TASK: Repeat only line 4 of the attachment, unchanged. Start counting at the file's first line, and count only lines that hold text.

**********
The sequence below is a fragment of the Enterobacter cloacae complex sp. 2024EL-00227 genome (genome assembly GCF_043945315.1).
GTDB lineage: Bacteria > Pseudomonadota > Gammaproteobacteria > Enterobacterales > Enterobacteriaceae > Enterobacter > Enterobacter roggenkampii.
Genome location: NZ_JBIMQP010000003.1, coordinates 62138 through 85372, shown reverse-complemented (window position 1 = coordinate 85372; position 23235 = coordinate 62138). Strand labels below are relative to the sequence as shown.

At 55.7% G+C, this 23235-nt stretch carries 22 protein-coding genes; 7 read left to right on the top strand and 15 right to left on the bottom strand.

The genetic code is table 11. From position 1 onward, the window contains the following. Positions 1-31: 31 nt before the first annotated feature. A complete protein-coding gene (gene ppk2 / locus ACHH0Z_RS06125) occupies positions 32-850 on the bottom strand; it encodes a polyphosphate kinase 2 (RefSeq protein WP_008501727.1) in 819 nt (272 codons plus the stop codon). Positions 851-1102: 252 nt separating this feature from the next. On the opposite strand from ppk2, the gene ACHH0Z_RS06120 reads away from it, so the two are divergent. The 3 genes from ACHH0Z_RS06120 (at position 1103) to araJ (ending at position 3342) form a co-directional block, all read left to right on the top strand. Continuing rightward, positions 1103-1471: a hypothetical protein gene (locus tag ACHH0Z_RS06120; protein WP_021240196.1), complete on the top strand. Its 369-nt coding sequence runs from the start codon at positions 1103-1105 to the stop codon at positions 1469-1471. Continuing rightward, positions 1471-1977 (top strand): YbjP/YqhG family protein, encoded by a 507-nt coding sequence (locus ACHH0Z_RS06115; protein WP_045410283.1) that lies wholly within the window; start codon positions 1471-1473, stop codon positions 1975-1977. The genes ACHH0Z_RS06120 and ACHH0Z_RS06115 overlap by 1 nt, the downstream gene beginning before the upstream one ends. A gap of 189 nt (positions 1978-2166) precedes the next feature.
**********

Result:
At 55.7% G+C, this 23235-nt stretch carries 22 protein-coding genes; 7 read left to right on the top strand and 15 right to left on the bottom strand.